George McGovern



It is a warm and silent night in October 1972. Pat Buchanan, a young speechwriter in the Nixon White House, walks along an abandoned Connecticut Avenue, stopping occasionally to gaze at the crescent moon. Suddenly the sky cracks open, a beam of pink light strikes Pat in the face, and the temperature drops 20 degrees; a figure with the body of Francisco Franco and the face of the Virgin Mary materializes on the sidewalk, speaking through a wall of static:

"This is a transmission from the year 2-0-0-6. Repeat: This is a transmission from the year 2-0-0-6. Come in, Pat Buchanan. Come in, Pat Buchanan."

Startled, Pat says, "That's me." And then: "You say you're calling from the year 2006?"

"Yes," replies the entity.

"What will I be doing for a living then?" Pat asks.

"You're a newspaper columnist, a TV pundit, and an editor at a magazine you helped to found, The American Conservative."

Pat considers this. "That sounds plausible," he says. "What sort of stuff do I run in this magazine?"

The entity coughs. "Conservative stuff. You know."

"Well, could you give an example?"

The entity sighs. "The current issue has a cover story about the abuse of executive power."

Pat brightens. "Nixon's still around?" he asks.

"Only in spirit," says the entity. "But, actually, the story comes out against the abuses."

Pat mulls this for a moment. "Hmm. Well, what else is in the issue?"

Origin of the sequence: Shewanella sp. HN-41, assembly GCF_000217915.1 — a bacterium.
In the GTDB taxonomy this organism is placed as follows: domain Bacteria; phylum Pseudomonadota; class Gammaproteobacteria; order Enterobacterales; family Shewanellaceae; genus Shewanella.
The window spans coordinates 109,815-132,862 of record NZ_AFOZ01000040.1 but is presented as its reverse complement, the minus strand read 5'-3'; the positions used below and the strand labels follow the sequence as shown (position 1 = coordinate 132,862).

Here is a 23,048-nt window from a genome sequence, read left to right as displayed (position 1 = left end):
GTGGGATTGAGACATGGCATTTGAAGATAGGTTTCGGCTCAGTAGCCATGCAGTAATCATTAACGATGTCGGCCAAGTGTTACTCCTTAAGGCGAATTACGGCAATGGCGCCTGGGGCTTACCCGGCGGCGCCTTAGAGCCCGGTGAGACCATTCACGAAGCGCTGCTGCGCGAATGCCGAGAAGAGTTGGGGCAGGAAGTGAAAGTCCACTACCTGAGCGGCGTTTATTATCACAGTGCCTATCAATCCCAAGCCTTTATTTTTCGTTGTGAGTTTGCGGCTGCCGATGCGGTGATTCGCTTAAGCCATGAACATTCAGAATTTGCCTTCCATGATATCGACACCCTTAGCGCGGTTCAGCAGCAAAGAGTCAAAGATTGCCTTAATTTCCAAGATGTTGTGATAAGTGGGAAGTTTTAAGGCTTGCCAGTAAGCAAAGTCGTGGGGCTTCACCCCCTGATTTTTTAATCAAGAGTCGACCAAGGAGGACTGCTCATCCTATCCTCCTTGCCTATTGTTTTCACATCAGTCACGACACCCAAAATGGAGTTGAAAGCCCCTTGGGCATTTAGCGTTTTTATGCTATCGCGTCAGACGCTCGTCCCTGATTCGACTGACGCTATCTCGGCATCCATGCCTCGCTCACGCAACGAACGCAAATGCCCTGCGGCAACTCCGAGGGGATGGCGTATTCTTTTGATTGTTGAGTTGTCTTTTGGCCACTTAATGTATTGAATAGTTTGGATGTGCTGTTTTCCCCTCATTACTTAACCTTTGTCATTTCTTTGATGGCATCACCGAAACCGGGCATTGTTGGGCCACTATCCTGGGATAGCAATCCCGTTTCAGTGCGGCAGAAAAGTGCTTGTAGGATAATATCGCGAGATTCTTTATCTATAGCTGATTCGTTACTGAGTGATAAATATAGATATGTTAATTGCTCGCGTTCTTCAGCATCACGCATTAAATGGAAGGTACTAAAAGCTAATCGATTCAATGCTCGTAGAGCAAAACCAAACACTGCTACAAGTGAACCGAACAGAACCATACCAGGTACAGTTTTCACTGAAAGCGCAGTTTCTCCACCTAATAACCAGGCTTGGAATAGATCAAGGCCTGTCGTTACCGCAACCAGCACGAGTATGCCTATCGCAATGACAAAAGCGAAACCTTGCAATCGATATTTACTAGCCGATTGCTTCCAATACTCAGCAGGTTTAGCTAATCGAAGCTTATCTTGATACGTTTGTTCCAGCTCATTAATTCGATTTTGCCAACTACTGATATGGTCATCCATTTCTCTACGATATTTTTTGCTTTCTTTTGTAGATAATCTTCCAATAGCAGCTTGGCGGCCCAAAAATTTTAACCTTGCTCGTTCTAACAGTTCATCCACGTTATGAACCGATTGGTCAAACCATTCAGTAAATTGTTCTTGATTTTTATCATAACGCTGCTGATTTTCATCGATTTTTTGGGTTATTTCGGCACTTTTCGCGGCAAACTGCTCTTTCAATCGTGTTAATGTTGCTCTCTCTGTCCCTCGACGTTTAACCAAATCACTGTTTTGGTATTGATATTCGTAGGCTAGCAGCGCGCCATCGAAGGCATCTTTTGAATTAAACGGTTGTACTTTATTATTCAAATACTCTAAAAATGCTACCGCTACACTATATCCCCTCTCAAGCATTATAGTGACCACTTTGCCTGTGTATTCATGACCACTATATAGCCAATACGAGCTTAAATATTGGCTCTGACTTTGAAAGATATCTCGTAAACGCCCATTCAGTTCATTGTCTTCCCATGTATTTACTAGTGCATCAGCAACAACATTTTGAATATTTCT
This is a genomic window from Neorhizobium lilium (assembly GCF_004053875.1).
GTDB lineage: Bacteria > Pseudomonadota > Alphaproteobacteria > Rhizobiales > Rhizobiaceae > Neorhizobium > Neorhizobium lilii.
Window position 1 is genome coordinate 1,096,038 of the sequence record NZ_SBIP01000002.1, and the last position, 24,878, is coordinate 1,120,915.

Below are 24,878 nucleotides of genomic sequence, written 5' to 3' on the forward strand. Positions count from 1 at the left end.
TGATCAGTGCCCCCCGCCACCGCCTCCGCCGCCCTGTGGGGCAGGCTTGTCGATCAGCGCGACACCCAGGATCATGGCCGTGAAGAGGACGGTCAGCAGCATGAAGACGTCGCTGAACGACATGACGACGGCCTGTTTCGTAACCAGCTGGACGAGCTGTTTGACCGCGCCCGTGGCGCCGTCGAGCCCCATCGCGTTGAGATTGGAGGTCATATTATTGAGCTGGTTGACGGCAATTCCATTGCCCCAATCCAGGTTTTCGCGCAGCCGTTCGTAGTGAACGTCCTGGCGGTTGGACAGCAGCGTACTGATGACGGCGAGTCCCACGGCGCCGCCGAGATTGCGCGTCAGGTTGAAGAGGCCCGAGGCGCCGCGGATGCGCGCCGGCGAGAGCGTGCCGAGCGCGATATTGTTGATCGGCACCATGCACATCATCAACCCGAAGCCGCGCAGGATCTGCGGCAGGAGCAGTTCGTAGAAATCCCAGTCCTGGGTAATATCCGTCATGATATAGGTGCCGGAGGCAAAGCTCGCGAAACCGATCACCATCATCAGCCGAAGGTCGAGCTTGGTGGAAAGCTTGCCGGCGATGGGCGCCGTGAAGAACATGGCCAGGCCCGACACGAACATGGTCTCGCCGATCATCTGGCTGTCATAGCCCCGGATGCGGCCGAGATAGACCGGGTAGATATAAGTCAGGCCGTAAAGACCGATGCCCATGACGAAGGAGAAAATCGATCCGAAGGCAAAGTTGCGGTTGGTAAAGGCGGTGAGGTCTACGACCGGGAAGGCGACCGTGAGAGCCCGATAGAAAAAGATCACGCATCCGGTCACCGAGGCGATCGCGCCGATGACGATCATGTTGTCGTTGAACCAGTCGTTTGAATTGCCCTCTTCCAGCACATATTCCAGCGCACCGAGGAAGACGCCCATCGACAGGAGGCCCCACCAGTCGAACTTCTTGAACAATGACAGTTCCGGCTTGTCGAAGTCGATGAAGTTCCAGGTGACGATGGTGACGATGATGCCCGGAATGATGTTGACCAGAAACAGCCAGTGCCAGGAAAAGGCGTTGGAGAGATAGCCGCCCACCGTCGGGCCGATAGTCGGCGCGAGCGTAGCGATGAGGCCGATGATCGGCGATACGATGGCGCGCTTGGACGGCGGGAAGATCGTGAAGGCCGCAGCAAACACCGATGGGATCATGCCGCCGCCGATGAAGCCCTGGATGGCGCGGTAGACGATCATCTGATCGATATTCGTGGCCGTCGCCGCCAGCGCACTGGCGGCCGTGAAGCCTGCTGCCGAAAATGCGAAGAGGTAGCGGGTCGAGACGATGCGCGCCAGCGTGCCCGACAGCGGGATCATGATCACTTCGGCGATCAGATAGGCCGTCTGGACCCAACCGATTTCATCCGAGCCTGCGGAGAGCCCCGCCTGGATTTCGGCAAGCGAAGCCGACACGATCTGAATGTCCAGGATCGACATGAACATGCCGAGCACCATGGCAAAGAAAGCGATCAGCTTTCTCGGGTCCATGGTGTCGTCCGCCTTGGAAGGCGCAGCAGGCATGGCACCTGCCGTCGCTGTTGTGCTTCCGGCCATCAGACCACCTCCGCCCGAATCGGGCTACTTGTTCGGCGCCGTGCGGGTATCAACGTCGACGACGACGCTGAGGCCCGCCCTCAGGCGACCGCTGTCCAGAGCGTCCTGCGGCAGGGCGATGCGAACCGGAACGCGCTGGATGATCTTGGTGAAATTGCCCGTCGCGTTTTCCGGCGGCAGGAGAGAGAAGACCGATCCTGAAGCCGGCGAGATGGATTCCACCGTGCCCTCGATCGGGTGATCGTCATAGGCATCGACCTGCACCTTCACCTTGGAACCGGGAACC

The entity gets testy. "I didn't beam in to talk to you about your magazine," it says. "I have an important message about FBI associate direc—"

"Come on," says Pat. "What piece comes after the cover story?"

The entity looks uncomfortable. "It's a warm profile of— um, of George McGovern."

"Come again?"

"McGovern. And the campaign he ran in 1972. It— Where are you going?"

But Buchanan has walked directly through the sputtering spirit, laughing at the lies of the creature from the future. Within half an hour he is downing his third glass of whiskey and convincing himself the encounter never took place.

(The McGovern profile, written by the libertarian journalist Bill Kauffman, is well worth reading, though it might confuse any reader who believes the whole country can be reduced to the colors red and blue. The same goes for Scott McConnell's paleoconservative appreciation of Eugene McCarthy, published in the same issue.)